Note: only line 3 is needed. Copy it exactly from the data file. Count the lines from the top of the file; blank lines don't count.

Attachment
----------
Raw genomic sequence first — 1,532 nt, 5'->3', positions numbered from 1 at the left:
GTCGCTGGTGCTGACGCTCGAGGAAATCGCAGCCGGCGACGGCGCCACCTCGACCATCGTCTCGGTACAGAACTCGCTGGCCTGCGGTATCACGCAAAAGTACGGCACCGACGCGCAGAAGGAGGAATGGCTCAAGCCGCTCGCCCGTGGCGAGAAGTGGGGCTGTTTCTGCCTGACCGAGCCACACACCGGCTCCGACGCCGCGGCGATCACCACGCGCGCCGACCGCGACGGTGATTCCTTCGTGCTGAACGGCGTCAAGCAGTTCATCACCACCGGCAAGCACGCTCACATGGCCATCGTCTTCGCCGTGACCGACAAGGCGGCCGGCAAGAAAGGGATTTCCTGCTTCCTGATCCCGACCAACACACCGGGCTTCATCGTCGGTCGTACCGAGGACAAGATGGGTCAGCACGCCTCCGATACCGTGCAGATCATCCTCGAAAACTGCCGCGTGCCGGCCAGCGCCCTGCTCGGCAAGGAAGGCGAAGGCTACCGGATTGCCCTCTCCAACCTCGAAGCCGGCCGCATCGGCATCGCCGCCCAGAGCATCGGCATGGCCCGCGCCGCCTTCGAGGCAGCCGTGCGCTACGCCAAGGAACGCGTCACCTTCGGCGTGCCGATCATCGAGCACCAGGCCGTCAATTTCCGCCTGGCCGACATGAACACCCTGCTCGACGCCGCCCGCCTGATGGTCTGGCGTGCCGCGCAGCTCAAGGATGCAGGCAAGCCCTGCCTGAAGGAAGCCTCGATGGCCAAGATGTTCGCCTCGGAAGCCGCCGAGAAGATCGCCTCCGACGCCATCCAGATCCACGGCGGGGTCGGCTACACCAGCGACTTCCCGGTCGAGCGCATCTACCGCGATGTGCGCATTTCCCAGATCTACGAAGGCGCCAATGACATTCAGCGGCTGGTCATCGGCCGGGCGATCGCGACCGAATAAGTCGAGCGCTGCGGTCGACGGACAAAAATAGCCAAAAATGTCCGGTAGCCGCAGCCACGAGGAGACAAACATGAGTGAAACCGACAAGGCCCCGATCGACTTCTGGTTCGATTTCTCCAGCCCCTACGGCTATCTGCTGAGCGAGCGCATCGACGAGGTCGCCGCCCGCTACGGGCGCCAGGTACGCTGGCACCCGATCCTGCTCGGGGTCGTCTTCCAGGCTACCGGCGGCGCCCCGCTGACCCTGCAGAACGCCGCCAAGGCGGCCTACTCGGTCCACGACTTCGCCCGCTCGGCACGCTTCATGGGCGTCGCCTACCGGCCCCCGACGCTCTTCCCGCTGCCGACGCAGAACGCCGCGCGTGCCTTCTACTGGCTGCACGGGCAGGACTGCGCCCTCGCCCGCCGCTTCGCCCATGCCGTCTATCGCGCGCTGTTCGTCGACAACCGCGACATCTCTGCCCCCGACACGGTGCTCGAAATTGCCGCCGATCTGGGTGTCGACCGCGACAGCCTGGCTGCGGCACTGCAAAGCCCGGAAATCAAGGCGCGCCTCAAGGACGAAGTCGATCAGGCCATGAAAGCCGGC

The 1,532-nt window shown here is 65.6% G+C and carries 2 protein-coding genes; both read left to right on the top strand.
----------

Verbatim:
The 1,532-nt window shown here is 65.6% G+C and carries 2 protein-coding genes; both read left to right on the top strand.